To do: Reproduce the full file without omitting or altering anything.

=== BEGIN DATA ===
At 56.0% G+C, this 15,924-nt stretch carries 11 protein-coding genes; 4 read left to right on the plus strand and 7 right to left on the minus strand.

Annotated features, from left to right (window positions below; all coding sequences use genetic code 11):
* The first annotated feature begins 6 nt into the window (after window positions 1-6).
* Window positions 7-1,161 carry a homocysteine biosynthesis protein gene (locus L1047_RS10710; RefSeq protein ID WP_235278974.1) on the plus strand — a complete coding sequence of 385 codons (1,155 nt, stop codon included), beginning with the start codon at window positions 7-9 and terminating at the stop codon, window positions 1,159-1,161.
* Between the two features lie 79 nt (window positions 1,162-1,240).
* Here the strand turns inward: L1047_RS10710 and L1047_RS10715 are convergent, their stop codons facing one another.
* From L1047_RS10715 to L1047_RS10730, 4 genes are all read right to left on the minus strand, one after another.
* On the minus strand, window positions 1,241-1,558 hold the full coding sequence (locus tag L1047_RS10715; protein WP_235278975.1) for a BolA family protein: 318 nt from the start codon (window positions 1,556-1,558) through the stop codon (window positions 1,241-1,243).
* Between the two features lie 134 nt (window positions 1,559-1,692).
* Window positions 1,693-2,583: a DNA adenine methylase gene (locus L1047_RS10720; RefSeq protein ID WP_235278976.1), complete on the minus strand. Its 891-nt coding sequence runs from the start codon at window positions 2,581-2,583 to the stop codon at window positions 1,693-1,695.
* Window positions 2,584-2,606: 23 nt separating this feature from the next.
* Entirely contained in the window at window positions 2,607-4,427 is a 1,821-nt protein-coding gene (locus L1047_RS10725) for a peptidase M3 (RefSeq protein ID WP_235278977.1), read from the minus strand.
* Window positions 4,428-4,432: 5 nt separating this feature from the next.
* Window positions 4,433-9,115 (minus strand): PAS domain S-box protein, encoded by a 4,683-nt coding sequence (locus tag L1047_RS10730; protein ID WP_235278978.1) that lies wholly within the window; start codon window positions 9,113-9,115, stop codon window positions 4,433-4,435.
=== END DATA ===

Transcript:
At 56.0% G+C, this 15,924-nt stretch carries 11 protein-coding genes; 4 read left to right on the plus strand and 7 right to left on the minus strand.

Annotated features, from left to right (window positions below; all coding sequences use genetic code 11):
* The first annotated feature begins 6 nt into the window (after window positions 1-6).
* Window positions 7-1,161 carry a homocysteine biosynthesis protein gene (locus L1047_RS10710; RefSeq protein ID WP_235278974.1) on the plus strand — a complete coding sequence of 385 codons (1,155 nt, stop codon included), beginning with the start codon at window positions 7-9 and terminating at the stop codon, window positions 1,159-1,161.
* Between the two features lie 79 nt (window positions 1,162-1,240).
* Here the strand turns inward: L1047_RS10710 and L1047_RS10715 are convergent, their stop codons facing one another.
* From L1047_RS10715 to L1047_RS10730, 4 genes are all read right to left on the minus strand, one after another.
* On the minus strand, window positions 1,241-1,558 hold the full coding sequence (locus tag L1047_RS10715; protein WP_235278975.1) for a BolA family protein: 318 nt from the start codon (window positions 1,556-1,558) through the stop codon (window positions 1,241-1,243).
* Between the two features lie 134 nt (window positions 1,559-1,692).
* Window positions 1,693-2,583: a DNA adenine methylase gene (locus L1047_RS10720; RefSeq protein ID WP_235278976.1), complete on the minus strand. Its 891-nt coding sequence runs from the start codon at window positions 2,581-2,583 to the stop codon at window positions 1,693-1,695.
* Window positions 2,584-2,606: 23 nt separating this feature from the next.
* Entirely contained in the window at window positions 2,607-4,427 is a 1,821-nt protein-coding gene (locus L1047_RS10725) for a peptidase M3 (RefSeq protein ID WP_235278977.1), read from the minus strand.
* Window positions 4,428-4,432: 5 nt separating this feature from the next.
* Window positions 4,433-9,115 (minus strand): PAS domain S-box protein, encoded by a 4,683-nt coding sequence (locus tag L1047_RS10730; protein ID WP_235278978.1) that lies wholly within the window; start codon window positions 9,113-9,115, stop codon window positions 4,433-4,435.